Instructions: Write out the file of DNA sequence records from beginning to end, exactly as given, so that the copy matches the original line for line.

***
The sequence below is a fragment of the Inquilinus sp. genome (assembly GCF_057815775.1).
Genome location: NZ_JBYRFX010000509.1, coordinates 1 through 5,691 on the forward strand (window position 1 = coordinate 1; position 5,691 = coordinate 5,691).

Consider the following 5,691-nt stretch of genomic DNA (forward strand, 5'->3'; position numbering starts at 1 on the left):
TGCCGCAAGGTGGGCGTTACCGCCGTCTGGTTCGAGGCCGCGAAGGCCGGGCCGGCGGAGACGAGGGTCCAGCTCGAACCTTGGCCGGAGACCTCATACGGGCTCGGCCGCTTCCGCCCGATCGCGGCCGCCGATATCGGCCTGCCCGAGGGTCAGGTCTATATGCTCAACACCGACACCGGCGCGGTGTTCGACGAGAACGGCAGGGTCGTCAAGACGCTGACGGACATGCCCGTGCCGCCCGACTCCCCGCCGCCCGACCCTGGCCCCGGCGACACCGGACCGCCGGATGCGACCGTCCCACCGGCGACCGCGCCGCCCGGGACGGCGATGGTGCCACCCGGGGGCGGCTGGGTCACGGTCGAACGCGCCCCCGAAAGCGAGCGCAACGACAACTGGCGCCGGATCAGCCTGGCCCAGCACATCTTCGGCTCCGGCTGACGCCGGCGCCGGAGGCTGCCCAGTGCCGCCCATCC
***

The sequence below is a fragment of the Inquilinus sp. genome (assembly GCF_057815775.1).
Genome location: NZ_JBYRFX010000509.1, coordinates 1 through 5,691 on the forward strand (window position 1 = coordinate 1; position 5,691 = coordinate 5,691).

Consider the following 5,691-nt stretch of genomic DNA (forward strand, 5'->3'; position numbering starts at 1 on the left):
TGCCGCAAGGTGGGCGTTACCGCCGTCTGGTTCGAGGCCGCGAAGGCCGGGCCGGCGGAGACGAGGGTCCAGCTCGAACCTTGGCCGGAGACCTCATACGGGCTCGGCCGCTTCCGCCCGATCGCGGCCGCCGATATCGGCCTGCCCGAGGGTCAGGTCTATATGCTCAACACCGACACCGGCGCGGTGTTCGACGAGAACGGCAGGGTCGTCAAGACGCTGACGGACATGCCCGTGCCGCCCGACTCCCCGCCGCCCGACCCTGGCCCCGGCGACACCGGACCGCCGGATGCGACCGTCCCACCGGCGACCGCGCCGCCCGGGACGGCGATGGTGCCACCCGGGGGCGGCTGGGTCACGGTCGAACGCGCCCCCGAAAGCGAGCGCAACGACAACTGGCGCCGGATCAGCCTGGCCCAGCACATCTTCGGCTCCGGCTGACGCCGGCGCCGGAGGCTGCCCAGTGCCGCCCATCC